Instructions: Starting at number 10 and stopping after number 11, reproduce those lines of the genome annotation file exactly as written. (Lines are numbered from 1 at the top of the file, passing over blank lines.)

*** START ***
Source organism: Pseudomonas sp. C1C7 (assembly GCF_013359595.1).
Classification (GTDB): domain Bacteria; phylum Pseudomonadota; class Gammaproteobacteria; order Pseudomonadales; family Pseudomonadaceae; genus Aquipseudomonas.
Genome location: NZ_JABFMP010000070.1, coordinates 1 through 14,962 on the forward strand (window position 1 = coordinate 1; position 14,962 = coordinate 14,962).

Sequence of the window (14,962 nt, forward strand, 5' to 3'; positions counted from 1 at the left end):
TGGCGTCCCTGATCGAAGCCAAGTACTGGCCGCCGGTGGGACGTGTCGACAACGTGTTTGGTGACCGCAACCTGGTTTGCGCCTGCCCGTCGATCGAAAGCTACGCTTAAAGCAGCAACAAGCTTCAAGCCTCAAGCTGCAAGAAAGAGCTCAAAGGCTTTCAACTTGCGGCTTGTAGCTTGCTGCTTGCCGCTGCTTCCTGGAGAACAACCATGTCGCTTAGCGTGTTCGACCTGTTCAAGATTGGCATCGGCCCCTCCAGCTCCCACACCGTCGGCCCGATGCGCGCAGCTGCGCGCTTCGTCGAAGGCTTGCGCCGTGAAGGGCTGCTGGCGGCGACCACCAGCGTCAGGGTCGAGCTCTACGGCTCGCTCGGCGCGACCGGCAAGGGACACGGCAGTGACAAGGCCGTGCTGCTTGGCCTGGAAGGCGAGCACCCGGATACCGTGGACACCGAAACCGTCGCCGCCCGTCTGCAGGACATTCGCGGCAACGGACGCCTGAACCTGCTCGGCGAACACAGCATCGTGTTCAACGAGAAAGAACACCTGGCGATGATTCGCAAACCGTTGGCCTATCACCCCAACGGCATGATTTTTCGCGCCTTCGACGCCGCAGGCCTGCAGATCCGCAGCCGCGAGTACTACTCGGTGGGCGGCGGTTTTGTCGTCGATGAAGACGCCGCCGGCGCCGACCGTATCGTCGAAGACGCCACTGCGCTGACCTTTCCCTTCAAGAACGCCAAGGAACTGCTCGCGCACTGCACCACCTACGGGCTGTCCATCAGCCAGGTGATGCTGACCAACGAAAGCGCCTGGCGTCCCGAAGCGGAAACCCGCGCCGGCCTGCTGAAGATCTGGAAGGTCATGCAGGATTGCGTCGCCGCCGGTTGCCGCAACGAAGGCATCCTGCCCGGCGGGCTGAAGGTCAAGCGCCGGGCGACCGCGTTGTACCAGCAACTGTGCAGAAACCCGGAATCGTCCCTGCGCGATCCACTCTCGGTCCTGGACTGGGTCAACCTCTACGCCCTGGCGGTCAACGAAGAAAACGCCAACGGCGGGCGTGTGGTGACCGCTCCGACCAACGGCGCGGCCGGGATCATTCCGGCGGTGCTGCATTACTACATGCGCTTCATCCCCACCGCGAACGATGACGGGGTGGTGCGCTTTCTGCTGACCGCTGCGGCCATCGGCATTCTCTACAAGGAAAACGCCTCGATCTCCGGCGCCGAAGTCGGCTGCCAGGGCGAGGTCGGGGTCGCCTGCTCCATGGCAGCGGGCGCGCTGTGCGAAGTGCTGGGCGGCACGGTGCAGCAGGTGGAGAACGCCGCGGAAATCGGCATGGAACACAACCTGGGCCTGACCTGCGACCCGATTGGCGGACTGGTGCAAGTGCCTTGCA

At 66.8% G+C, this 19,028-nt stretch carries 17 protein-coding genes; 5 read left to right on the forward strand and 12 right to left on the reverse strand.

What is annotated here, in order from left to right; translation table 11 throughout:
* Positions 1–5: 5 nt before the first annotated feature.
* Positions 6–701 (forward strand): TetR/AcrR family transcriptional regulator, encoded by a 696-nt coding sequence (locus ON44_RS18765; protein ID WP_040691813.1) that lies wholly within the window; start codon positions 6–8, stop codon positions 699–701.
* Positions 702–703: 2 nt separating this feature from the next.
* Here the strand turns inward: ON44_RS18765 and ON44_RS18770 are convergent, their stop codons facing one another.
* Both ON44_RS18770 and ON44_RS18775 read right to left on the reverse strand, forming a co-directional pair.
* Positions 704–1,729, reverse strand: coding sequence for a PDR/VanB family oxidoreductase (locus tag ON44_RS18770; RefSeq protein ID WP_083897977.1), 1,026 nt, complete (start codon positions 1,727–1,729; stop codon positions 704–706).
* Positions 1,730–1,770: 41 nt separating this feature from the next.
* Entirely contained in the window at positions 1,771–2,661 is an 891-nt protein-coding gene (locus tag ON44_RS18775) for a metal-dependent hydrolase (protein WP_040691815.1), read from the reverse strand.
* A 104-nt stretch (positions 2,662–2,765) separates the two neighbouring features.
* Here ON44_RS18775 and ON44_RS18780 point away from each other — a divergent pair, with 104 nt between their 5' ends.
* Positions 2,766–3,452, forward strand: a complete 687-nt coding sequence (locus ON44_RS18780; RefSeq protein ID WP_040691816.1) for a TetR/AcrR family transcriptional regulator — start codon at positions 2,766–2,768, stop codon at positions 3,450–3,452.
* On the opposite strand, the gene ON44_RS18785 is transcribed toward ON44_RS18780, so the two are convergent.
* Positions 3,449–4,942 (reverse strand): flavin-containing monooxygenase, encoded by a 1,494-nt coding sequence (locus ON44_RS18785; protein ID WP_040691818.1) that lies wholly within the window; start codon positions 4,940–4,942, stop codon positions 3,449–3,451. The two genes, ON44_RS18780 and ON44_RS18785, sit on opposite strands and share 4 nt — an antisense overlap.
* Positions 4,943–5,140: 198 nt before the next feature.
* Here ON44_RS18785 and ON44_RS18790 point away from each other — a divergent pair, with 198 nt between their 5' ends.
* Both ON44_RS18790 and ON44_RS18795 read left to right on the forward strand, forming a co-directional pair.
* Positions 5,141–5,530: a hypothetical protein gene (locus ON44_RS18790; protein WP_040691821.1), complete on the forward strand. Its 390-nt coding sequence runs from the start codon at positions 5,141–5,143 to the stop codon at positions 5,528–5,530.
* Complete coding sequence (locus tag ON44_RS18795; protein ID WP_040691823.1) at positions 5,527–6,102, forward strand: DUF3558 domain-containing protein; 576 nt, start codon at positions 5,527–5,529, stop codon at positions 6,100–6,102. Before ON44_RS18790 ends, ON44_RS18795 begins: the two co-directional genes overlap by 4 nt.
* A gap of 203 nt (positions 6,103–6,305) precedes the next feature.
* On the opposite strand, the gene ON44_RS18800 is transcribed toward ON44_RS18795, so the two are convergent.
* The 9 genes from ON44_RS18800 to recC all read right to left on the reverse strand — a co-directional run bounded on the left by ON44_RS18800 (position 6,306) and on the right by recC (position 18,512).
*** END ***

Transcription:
* Positions 702–703: 2 nt separating this feature from the next.
* Here the strand turns inward: ON44_RS18765 and ON44_RS18770 are convergent, their stop codons facing one another.